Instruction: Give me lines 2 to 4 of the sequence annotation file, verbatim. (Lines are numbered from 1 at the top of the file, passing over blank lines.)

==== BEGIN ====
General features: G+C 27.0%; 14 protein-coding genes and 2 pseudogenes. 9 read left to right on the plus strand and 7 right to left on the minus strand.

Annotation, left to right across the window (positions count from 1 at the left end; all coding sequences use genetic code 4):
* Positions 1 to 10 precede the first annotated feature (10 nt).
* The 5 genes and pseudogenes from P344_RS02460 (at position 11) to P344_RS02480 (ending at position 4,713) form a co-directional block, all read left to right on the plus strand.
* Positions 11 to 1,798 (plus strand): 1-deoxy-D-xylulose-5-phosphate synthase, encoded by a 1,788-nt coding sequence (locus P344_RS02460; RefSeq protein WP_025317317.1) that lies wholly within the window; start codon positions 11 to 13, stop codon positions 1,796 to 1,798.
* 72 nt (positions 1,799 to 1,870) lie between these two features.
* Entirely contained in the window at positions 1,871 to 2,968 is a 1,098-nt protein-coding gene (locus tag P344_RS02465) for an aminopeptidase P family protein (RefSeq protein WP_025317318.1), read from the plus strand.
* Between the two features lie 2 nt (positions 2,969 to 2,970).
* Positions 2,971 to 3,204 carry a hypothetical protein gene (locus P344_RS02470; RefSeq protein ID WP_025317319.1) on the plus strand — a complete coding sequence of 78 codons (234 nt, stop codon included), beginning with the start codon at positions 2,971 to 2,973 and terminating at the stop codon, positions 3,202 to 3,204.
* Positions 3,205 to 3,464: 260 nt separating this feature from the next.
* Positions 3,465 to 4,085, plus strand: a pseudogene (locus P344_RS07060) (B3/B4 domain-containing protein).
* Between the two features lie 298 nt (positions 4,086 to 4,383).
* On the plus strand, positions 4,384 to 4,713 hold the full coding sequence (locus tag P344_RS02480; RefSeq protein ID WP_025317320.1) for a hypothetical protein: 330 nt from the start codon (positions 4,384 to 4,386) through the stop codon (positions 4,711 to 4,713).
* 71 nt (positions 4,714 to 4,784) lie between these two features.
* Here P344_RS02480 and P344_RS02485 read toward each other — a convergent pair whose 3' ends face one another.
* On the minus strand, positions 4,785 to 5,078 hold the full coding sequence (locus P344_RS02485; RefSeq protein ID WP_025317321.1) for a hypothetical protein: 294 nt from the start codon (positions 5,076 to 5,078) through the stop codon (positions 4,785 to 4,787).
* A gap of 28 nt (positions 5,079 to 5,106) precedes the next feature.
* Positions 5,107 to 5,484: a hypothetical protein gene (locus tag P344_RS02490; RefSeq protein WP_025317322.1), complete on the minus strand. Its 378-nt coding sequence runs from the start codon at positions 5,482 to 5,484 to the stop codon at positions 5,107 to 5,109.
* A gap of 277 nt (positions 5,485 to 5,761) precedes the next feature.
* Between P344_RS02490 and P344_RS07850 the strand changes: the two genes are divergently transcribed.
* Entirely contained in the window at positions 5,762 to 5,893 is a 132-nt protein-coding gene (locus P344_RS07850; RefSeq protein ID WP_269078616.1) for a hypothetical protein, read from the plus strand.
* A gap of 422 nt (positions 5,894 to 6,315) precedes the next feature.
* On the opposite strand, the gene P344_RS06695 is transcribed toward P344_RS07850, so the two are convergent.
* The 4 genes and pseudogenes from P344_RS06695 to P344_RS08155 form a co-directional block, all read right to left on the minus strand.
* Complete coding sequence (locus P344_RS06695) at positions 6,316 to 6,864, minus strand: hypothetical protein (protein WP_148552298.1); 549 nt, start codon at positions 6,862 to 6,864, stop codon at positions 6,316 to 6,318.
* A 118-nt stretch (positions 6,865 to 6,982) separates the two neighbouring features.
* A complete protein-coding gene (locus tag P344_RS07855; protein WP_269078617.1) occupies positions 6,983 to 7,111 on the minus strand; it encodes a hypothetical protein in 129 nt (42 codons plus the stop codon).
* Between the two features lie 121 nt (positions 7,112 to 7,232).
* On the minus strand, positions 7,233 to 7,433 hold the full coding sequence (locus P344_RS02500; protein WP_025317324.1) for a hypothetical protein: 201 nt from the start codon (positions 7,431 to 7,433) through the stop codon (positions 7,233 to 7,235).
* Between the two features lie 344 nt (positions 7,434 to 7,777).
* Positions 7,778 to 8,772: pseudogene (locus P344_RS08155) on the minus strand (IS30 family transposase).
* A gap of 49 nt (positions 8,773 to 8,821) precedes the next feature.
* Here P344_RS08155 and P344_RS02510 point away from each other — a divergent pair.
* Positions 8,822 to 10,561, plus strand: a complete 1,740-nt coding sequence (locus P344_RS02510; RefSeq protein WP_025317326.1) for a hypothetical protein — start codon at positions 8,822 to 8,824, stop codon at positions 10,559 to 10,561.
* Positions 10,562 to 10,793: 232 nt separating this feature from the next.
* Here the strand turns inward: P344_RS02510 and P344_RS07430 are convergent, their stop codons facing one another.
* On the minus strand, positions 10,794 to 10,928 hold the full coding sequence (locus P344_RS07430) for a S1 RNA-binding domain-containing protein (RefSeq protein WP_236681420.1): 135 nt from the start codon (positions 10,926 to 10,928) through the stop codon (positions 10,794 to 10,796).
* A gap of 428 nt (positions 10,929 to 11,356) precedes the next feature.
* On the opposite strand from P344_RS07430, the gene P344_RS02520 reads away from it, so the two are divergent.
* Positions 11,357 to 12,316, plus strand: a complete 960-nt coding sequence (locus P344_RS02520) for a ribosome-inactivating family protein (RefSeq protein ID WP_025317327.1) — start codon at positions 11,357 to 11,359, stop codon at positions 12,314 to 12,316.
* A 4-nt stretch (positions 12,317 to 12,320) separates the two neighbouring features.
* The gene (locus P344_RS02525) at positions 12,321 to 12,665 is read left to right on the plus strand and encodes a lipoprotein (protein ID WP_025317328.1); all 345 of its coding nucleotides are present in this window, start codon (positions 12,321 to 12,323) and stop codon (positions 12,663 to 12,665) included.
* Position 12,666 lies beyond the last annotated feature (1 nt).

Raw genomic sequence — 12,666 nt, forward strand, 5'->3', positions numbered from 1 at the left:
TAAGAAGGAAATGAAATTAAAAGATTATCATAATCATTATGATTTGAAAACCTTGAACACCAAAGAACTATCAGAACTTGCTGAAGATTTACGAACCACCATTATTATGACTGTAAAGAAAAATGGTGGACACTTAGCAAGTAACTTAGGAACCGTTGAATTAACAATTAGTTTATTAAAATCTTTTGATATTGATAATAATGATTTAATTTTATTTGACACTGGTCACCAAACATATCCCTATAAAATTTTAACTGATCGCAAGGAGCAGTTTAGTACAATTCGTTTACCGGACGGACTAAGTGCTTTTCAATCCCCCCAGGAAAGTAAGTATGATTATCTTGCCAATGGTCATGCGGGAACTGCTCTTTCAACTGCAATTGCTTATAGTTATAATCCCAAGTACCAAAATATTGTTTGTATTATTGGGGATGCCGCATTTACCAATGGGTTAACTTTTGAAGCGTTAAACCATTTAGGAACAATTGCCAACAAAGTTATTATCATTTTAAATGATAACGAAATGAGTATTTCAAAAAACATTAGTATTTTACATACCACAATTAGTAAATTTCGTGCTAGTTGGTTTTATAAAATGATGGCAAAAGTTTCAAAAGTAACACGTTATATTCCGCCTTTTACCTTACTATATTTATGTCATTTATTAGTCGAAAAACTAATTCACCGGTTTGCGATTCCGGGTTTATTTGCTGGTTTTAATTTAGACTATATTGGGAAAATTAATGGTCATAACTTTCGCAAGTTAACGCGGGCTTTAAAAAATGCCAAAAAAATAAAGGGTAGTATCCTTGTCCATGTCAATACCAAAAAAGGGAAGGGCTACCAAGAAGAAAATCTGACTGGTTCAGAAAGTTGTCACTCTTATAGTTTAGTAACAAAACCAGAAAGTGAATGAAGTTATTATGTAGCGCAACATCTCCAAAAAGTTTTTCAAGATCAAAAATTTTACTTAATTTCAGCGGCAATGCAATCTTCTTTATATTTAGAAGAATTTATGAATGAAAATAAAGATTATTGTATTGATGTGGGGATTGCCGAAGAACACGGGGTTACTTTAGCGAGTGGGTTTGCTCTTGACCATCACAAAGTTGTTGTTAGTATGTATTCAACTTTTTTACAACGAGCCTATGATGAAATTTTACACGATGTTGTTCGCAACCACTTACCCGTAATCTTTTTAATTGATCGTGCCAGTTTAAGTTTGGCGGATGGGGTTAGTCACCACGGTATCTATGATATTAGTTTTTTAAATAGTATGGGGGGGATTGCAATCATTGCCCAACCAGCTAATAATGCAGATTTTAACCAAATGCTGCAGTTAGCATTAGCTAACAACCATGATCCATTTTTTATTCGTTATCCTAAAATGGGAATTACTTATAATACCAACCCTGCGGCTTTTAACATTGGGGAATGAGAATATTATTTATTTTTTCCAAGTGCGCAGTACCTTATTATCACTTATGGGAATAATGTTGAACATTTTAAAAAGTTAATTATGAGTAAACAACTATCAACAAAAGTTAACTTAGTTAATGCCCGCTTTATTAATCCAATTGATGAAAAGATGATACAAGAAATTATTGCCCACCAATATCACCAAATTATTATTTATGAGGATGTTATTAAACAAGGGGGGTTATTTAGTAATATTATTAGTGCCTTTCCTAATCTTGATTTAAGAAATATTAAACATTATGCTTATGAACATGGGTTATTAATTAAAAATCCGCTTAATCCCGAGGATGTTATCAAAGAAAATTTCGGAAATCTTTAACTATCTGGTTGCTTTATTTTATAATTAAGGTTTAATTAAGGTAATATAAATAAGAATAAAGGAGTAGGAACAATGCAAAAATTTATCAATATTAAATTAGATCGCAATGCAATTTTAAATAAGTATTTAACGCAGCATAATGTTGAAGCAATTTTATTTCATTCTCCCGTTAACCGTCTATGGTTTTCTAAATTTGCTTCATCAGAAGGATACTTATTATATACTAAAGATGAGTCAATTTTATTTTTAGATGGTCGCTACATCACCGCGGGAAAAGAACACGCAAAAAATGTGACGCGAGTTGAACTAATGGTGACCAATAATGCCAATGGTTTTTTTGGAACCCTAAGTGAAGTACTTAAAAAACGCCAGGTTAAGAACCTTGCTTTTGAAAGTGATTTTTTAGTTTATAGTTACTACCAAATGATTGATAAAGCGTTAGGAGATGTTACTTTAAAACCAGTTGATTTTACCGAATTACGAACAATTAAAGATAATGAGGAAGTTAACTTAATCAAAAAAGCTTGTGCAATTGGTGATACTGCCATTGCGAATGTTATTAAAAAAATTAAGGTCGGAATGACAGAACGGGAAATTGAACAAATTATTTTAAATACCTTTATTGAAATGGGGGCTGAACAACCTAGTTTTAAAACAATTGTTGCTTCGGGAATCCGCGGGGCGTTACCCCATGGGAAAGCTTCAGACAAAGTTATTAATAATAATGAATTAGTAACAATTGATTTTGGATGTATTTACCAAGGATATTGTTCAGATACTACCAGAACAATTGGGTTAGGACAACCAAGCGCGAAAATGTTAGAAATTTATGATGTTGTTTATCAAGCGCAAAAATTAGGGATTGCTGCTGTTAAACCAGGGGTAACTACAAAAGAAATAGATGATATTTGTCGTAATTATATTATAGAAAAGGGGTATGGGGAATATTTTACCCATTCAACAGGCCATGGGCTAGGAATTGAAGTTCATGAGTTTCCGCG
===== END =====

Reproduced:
Annotation, left to right across the window (positions count from 1 at the left end; all coding sequences use genetic code 4):
* Positions 1 to 10 precede the first annotated feature (10 nt).
* The 5 genes and pseudogenes from P344_RS02460 (at position 11) to P344_RS02480 (ending at position 4,713) form a co-directional block, all read left to right on the plus strand.